Gas industry’s hydrogen talk likely to end hopes of fossil fuel ban in new buildings

The gas industry has announced that it is ready to supply a ’20 per cent’ blend of hydrogen with natural gas next winter in a move that is likely to end all hopes that the Government will ban fossil fuel boilers in new buildings from 2025.

Many doubt that the hydrogen blending plan (which actually means just 7 per cent in calorific supply terms) is at all ecologically sustainable, or even that 100 per cent ‘blue hydrogen’ heating supply is ever achievable. However the gas industry, in offering ‘hydrogen ready’ gas boilers and also promising an early start to gas blending, may well argue that its strategy is in keeping with the rather slippery policy language of the Government’s latest proposals for a low carbon heating ‘market based mechanism’.

In short, there will probably be some sort of mechanism to require the heating industry to market a few thousand heat pumps in new buildings every year, but most new buildings will be locked into gas heating. The only difference will be that the boilers will have ‘hydrogen ready’ stickers on them, almost always without even any hydrogen ‘blending’. Any ‘blended’ hydrogen will of course come from natural gas – thus increasing the high-priced quantities of natural gas the UK now imports from around the world.

The Government’s latest proposals for support for heat pumps promise a lofty ambition of 600,000 installations a year. However this is by 2028, safely the other side of one or perhaps two General Election(s), and, crucially, without any legally enforceable means of achieving this goal.

The Government is proposing an ‘obligation’ on the heating manufacturers to supply an (unspecified) proportion of heating units in the form of heat pumps. But the initial (legally enforceable) size of this obligation is likely to be quite small and stated ‘ambitions’ to increase this in the future may be worth, in practical terms, rather little. But things get worse.

The language used to describe the Government’s commitment to low carbon heating in new build is ambiguous. They say, on pages 3-4 of their document, ‘The government has therefore announced that under the forthcoming Future Homes Standard new buildings will be required to be future-proofed with low-carbon heating and world-leading levels of energy efficiency, while alongside the Heat and Buildings Strategy we are consulting on proposals to phase out the installation of fossil fuel heating systems off the gas grid’.

Now what on earth does ‘new buildings will be required to be future-proofed with low carbon heating’ actually mean? Why not simply say ‘new buildings must be fitted with low carbon heating’? (which would imply heat pumps, or, well, something else that is low carbon – but not natural gas!). Or also simple, and arguably best: ‘fossil fuel heating systems will not be allowed in new buildings from 2025’.  The slippery phrasing employed gives wriggle room to allow builders in cahoots with the gas heating industry to install ‘hydrogen ready boilers’ (now being enthusiastically pushed by Worcester Bosch) – which translates to gas heating with a hydrogen sticker on it.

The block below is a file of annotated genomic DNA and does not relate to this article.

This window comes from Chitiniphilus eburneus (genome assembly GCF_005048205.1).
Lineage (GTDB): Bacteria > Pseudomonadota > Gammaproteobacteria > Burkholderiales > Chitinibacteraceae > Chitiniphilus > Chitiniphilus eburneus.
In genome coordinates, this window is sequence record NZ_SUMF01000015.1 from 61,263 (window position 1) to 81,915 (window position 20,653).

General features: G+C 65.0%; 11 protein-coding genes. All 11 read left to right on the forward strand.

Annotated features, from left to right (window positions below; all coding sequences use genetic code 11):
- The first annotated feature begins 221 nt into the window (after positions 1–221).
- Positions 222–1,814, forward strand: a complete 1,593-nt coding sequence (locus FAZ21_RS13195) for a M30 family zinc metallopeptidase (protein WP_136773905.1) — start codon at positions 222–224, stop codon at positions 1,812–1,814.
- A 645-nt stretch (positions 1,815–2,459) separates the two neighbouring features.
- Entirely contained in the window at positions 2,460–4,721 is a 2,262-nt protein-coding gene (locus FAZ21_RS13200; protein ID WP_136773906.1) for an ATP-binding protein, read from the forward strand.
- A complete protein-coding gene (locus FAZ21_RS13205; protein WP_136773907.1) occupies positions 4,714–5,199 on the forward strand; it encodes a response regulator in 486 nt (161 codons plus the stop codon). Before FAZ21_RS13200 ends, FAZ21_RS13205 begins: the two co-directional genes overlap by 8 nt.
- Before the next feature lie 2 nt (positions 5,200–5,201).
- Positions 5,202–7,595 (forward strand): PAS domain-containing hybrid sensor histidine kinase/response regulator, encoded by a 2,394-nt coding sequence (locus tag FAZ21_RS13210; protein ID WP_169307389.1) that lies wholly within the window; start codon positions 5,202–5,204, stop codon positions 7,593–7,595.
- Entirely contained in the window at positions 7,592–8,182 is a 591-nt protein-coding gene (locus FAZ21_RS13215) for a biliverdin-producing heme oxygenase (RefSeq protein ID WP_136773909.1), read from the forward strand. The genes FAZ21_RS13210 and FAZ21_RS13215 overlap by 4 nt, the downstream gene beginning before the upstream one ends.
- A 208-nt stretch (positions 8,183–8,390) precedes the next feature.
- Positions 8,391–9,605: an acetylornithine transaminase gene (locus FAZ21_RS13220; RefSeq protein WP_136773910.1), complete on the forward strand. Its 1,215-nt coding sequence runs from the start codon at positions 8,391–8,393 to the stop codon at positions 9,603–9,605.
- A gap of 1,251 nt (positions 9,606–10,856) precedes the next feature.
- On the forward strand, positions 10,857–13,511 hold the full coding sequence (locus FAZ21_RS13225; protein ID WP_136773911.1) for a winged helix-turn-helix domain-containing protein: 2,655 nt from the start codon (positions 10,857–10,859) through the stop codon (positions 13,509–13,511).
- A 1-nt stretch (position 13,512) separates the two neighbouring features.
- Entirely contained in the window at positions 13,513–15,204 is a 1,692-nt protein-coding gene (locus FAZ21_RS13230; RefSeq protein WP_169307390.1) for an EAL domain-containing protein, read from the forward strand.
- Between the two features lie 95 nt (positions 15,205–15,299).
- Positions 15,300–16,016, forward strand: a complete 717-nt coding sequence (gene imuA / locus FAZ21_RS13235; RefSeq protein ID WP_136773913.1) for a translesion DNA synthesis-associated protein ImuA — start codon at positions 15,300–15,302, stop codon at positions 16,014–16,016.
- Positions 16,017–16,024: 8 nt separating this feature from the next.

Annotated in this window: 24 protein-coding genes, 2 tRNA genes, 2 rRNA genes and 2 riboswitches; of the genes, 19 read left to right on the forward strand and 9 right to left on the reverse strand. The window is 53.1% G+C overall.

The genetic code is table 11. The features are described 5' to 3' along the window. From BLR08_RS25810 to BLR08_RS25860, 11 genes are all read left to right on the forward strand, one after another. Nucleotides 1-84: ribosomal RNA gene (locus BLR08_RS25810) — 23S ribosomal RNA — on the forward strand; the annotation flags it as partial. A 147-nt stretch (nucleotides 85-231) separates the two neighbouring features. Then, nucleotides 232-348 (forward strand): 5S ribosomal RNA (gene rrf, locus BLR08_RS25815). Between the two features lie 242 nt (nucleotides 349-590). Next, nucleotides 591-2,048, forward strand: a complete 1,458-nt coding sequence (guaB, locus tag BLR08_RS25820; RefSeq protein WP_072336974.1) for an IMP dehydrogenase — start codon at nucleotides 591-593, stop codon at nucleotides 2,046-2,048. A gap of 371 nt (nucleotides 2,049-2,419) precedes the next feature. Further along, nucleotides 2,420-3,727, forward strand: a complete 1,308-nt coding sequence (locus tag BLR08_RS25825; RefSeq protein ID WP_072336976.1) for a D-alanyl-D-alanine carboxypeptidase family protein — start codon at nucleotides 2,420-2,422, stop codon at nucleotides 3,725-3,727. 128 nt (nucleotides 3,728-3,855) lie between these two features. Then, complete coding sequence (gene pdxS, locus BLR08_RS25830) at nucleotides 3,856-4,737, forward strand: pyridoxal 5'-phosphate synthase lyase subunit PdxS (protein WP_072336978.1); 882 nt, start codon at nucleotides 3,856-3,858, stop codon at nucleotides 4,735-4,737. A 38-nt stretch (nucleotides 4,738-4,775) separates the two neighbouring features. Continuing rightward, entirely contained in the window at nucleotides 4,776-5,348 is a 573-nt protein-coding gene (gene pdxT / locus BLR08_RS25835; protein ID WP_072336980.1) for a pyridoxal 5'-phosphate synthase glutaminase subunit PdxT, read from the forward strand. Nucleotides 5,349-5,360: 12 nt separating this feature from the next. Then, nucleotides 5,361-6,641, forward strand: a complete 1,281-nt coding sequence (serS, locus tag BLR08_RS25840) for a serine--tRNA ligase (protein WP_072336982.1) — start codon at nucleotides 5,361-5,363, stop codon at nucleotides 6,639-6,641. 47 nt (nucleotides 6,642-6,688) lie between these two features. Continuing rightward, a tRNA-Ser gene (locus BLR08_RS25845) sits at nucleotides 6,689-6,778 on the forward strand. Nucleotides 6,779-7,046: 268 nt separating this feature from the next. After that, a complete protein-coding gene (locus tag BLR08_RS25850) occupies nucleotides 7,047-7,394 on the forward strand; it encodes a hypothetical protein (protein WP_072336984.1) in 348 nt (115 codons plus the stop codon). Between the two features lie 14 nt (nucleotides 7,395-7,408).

Then there is the commitment to phase out fossil fuel heating off the gas grid in new buildings. This is pretty laughable, since obviously they are not powered by gas since it isn’t available, and reduced to almost meaninglessness by the term ‘phase out’.
The Government appears to have been phased by the disinformation campaign against heat pumps wages by gas boiler interests. In fact,
heat pumps should cost little extra to fit in new buildings (compared to gas heating), given that the requisite sizes of heat pumps cost no more than around £1800 from wholesalers. The Government’s message that we have to wait for cost reductions in heat pumps is pretty irrelevant when we are talking about installations in new build properties rather than the retrofit programme that is currently being funded. Heat pumps are most ideally suited for new build as well, and will cut energy consumption by 70 per cent compared to other heating systems.
What we need is a rule that fossil fuel boilers be banned from new buildings. Simple, no caveats, no funny language. But, it seems that’s not going to happen. Instead the vast majority of new build properties will be locked into gas heating for the forseeable future. That is in sharp contrast, of course, to what is happening in Germany and other European countries.
David Toke
Share this page:

Leave a Reply

Discover more from 100% Renewable UK

Subscribe now to keep reading and get access to the full archive.

Continue reading